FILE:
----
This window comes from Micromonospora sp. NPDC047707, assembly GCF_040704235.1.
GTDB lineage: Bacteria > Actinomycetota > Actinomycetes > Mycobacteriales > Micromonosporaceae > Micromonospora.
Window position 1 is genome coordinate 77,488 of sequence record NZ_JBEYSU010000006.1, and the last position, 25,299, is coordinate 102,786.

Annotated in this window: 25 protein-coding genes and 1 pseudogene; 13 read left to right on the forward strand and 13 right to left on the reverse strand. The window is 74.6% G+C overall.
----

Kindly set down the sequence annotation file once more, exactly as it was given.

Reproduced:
This window comes from Micromonospora sp. NPDC047707, assembly GCF_040704235.1.
GTDB lineage: Bacteria > Actinomycetota > Actinomycetes > Mycobacteriales > Micromonosporaceae > Micromonospora.
Window position 1 is genome coordinate 77,488 of sequence record NZ_JBEYSU010000006.1, and the last position, 25,299, is coordinate 102,786.

Annotated in this window: 25 protein-coding genes and 1 pseudogene; 13 read left to right on the forward strand and 13 right to left on the reverse strand. The window is 74.6% G+C overall.